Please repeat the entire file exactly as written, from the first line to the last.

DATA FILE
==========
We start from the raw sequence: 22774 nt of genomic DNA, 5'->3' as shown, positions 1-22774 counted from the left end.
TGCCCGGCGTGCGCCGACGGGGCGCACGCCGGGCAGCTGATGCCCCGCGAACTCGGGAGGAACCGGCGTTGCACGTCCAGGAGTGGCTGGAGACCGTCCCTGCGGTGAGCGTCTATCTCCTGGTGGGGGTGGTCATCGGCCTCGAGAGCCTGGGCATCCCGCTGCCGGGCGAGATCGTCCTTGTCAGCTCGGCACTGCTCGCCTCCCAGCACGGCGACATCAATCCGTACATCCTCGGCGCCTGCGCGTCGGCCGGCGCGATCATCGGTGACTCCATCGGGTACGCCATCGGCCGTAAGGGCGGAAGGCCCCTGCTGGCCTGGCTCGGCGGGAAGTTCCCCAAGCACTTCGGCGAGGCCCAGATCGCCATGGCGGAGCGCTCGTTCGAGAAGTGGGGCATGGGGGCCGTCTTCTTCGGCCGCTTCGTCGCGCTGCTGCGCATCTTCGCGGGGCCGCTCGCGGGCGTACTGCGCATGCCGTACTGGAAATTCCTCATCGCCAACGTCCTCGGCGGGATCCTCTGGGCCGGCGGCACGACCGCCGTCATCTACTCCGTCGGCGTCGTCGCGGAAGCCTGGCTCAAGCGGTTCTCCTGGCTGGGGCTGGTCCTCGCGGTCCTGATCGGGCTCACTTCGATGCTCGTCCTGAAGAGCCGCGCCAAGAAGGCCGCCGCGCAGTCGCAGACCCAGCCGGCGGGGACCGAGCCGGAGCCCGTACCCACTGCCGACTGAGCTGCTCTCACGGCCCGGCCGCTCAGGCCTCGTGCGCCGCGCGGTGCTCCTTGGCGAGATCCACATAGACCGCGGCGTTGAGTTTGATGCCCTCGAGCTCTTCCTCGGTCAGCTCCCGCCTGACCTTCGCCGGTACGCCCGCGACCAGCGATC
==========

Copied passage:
We start from the raw sequence: 22774 nt of genomic DNA, 5'->3' as shown, positions 1-22774 counted from the left end.
TGCCCGGCGTGCGCCGACGGGGCGCACGCCGGGCAGCTGATGCCCCGCGAACTCGGGAGGAACCGGCGTTGCACGTCCAGGAGTGGCTGGAGACCGTCCCTGCGGTGAGCGTCTATCTCCTGGTGGGGGTGGTCATCGGCCTCGAGAGCCTGGGCATCCCGCTGCCGGGCGAGATCGTCCTTGTCAGCTCGGCACTGCTCGCCTCCCAGCACGGCGACATCAATCCGTACATCCTCGGCGCCTGCGCGTCGGCCGGCGCGATCATCGGTGACTCCATCGGGTACGCCATCGGCCGTAAGGGCGGAAGGCCCCTGCTGGCCTGGCTCGGCGGGAAGTTCCCCAAGCACTTCGGCGAGGCCCAGATCGCCATGGCGGAGCGCTCGTTCGAGAAGTGGGGCATGGGGGCCGTCTTCTTCGGCCGCTTCGTCGCGCTGCTGCGCATCTTCGCGGGGCCGCTCGCGGGCGTACTGCGCATGCCGTACTGGAAATTCCTCATCGCCAACGTCCTCGGCGGGATCCTCTGGGCCGGCGGCACGACCGCCGTCATCTACTCCGTCGGCGTCGTCGCGGAAGCCTGGCTCAAGCGGTTCTCCTGGCTGGGGCTGGTCCTCGCGGTCCTGATCGGGCTCACTTCGATGCTCGTCCTGAAGAGCCGCGCCAAGAAGGCCGCCGCGCAGTCGCAGACCCAGCCGGCGGGGACCGAGCCGGAGCCCGTACCCACTGCCGACTGAGCTGCTCTCACGGCCCGGCCGCTCAGGCCTCGTGCGCCGCGCGGTGCTCCTTGGCGAGATCCACATAGACCGCGGCGTTGAGTTTGATGCCCTCGAGCTCTTCCTCGGTCAGCTCCCGCCTGACCTTCGCCGGTACGCCCGCGACCAGCGATC